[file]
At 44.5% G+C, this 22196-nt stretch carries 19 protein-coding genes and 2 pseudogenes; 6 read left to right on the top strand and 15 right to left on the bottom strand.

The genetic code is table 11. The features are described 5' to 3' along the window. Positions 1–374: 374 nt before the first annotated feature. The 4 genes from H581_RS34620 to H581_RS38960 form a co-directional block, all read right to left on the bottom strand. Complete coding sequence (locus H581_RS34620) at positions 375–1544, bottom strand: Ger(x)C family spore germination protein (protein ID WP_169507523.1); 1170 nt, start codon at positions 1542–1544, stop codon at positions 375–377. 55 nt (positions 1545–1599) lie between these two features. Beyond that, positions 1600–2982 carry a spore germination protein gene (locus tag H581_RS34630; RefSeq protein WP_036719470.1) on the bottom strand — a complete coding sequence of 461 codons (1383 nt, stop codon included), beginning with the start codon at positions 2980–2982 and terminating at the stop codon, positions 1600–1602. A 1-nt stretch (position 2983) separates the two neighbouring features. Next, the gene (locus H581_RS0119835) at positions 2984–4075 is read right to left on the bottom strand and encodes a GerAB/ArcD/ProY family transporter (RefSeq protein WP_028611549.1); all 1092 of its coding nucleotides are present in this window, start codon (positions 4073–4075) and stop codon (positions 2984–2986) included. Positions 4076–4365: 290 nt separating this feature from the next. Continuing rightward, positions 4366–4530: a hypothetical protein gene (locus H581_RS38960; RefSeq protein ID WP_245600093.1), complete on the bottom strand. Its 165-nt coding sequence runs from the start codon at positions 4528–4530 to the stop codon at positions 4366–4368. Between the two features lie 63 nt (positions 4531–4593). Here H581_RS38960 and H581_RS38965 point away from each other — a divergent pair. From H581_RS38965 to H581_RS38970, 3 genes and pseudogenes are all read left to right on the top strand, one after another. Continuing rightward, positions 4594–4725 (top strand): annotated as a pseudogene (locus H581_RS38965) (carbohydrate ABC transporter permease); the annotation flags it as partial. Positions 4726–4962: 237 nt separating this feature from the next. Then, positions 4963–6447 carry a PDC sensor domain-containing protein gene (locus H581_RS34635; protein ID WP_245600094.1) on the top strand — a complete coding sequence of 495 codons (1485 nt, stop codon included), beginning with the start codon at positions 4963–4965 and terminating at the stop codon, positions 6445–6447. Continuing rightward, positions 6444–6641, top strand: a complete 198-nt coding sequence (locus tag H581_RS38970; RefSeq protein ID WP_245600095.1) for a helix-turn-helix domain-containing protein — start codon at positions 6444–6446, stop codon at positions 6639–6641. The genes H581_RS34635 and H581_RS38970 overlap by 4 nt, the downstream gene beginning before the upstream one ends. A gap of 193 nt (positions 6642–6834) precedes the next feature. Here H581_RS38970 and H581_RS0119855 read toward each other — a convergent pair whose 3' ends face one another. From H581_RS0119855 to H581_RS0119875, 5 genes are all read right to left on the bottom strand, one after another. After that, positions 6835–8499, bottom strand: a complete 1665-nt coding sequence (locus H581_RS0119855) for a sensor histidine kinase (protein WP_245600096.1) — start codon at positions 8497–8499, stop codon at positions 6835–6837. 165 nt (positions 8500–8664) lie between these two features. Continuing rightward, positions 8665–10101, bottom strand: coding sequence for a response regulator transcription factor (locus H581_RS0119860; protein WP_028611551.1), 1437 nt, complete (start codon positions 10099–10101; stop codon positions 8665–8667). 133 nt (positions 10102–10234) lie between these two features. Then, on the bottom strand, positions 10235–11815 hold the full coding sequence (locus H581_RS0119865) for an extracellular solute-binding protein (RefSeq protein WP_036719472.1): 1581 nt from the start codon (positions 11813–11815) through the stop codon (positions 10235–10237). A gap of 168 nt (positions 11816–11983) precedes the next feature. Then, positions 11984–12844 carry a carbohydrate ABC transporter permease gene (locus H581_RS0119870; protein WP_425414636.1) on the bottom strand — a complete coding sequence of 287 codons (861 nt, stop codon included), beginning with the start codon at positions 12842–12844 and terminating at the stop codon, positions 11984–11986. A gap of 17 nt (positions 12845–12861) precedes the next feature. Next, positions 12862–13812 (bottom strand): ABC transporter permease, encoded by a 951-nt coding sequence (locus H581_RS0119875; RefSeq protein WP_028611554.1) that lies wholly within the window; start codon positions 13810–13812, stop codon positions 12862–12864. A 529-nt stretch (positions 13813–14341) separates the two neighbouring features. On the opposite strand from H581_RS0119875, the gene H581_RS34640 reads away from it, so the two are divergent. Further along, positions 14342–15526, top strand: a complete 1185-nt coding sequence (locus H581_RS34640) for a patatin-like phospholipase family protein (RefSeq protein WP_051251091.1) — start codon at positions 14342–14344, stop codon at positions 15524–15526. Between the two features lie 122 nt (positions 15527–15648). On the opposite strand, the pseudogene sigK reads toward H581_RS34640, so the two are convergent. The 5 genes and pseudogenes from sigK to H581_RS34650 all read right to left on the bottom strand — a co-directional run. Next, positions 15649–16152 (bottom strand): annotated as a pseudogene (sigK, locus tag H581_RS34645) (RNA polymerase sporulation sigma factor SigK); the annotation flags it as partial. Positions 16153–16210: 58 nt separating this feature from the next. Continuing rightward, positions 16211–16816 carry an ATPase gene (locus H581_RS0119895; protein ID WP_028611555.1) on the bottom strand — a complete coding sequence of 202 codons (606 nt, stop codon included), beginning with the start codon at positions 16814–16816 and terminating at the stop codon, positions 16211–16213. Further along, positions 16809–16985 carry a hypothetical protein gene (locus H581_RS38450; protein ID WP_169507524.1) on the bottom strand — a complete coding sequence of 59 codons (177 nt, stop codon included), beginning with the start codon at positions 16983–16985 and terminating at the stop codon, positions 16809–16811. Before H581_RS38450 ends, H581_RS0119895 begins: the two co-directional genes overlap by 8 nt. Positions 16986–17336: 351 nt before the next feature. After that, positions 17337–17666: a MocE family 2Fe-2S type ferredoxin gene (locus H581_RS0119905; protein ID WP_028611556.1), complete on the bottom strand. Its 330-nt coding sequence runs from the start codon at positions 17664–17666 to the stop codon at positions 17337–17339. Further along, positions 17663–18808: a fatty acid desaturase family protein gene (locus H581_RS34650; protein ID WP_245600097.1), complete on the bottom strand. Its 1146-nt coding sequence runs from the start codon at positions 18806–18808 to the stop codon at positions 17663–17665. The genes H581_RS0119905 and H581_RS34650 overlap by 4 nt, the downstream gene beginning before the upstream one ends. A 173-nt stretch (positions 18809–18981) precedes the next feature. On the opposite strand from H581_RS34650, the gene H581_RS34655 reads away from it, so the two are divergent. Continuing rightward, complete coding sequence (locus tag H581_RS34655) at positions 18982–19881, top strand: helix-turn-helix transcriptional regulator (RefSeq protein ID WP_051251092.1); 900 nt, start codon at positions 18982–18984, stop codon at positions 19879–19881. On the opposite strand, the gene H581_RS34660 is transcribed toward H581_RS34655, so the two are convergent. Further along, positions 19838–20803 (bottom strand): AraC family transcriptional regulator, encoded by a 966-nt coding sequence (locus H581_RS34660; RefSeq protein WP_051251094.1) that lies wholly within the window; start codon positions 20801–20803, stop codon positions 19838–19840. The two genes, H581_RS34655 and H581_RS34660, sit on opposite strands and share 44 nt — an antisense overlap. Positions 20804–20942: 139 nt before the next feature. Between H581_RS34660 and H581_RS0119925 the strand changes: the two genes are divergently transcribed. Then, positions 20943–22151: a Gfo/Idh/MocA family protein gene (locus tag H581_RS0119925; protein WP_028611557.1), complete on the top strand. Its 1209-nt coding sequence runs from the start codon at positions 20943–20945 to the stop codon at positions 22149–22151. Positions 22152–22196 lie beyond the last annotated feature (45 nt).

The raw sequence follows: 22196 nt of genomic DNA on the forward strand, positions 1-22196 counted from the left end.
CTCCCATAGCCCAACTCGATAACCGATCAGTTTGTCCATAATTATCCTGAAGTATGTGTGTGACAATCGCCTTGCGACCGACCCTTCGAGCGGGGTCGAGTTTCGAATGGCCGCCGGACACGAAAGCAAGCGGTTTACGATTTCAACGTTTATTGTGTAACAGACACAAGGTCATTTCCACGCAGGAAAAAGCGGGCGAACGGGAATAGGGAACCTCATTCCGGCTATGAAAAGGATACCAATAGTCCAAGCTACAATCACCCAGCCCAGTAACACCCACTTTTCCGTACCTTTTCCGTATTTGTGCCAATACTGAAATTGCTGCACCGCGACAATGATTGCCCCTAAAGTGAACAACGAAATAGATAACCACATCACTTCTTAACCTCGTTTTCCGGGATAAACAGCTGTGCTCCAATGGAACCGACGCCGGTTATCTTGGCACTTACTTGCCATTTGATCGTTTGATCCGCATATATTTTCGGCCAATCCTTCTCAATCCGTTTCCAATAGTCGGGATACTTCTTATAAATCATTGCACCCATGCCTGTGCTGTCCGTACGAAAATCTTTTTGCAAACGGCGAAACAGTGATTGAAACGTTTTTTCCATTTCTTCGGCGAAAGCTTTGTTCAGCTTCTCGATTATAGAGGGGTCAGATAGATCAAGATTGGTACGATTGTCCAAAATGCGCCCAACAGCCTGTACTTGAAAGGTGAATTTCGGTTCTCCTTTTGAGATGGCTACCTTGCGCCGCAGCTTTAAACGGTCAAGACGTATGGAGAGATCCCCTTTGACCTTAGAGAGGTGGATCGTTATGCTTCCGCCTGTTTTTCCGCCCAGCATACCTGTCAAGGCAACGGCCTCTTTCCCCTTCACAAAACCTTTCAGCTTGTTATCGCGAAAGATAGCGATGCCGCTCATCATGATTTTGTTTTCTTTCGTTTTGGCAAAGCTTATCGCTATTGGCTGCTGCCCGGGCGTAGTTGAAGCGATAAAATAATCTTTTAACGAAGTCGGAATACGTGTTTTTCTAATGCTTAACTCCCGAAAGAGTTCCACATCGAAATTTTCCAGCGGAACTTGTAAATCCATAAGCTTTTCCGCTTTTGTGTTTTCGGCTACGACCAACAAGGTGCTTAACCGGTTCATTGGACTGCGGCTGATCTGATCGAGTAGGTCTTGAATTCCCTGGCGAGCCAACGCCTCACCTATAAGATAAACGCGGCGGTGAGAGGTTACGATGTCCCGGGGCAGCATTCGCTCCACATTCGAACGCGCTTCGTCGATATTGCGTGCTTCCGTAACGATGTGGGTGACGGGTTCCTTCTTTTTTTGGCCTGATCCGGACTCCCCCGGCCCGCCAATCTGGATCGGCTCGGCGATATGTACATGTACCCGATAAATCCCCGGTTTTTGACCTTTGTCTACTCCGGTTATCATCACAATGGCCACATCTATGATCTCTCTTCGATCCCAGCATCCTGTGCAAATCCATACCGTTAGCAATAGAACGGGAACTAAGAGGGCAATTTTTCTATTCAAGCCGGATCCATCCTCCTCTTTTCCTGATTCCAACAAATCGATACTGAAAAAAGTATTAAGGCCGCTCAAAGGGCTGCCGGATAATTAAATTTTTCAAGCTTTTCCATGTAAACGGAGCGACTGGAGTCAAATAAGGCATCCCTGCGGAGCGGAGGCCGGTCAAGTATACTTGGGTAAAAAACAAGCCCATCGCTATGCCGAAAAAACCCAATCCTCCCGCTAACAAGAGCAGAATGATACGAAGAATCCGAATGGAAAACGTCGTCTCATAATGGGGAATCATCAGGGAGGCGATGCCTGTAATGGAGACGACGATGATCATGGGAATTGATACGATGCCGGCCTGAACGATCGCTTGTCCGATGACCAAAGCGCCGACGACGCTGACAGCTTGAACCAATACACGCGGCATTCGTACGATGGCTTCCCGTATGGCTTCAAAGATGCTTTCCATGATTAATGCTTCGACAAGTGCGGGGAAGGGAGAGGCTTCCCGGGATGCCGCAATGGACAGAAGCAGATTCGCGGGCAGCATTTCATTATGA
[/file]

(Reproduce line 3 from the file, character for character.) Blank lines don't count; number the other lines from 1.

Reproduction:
The raw sequence follows: 22196 nt of genomic DNA on the forward strand, positions 1-22196 counted from the left end.